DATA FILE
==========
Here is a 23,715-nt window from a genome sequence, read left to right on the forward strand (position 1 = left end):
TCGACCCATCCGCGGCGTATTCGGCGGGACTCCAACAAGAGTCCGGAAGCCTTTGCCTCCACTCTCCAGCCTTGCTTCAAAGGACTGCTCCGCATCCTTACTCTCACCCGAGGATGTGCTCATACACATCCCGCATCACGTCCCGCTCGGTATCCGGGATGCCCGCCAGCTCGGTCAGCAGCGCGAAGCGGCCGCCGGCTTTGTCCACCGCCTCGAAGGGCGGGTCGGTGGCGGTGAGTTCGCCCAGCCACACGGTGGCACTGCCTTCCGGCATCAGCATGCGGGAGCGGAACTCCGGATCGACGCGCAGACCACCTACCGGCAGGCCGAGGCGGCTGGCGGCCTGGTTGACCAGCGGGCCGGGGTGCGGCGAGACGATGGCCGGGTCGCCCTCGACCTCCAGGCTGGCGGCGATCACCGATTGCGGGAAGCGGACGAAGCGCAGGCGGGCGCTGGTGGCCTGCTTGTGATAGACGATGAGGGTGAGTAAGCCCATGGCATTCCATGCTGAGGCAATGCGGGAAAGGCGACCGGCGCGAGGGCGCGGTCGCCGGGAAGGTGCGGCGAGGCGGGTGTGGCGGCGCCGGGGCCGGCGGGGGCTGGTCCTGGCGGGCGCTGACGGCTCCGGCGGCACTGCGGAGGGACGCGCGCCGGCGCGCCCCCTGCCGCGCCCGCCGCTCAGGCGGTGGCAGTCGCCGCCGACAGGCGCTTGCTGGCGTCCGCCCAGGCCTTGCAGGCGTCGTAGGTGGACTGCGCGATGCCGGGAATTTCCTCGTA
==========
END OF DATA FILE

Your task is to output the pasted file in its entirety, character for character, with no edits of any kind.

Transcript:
Here is a 23,715-nt window from a genome sequence, read left to right on the forward strand (position 1 = left end):
TCGACCCATCCGCGGCGTATTCGGCGGGACTCCAACAAGAGTCCGGAAGCCTTTGCCTCCACTCTCCAGCCTTGCTTCAAAGGACTGCTCCGCATCCTTACTCTCACCCGAGGATGTGCTCATACACATCCCGCATCACGTCCCGCTCGGTATCCGGGATGCCCGCCAGCTCGGTCAGCAGCGCGAAGCGGCCGCCGGCTTTGTCCACCGCCTCGAAGGGCGGGTCGGTGGCGGTGAGTTCGCCCAGCCACACGGTGGCACTGCCTTCCGGCATCAGCATGCGGGAGCGGAACTCCGGATCGACGCGCAGACCACCTACCGGCAGGCCGAGGCGGCTGGCGGCCTGGTTGACCAGCGGGCCGGGGTGCGGCGAGACGATGGCCGGGTCGCCCTCGACCTCCAGGCTGGCGGCGATCACCGATTGCGGGAAGCGGACGAAGCGCAGGCGGGCGCTGGTGGCCTGCTTGTGATAGACGATGAGGGTGAGTAAGCCCATGGCATTCCATGCTGAGGCAATGCGGGAAAGGCGACCGGCGCGAGGGCGCGGTCGCCGGGAAGGTGCGGCGAGGCGGGTGTGGCGGCGCCGGGGCCGGCGGGGGCTGGTCCTGGCGGGCGCTGACGGCTCCGGCGGCACTGCGGAGGGACGCGCGCCGGCGCGCCCCCTGCCGCGCCCGCCGCTCAGGCGGTGGCAGTCGCCGCCGACAGGCGCTTGCTGGCGTCCGCCCAGGCCTTGCAGGCGTCGTAGGTGGACTGCGCGATGCCGGGAATTTCCTCGTA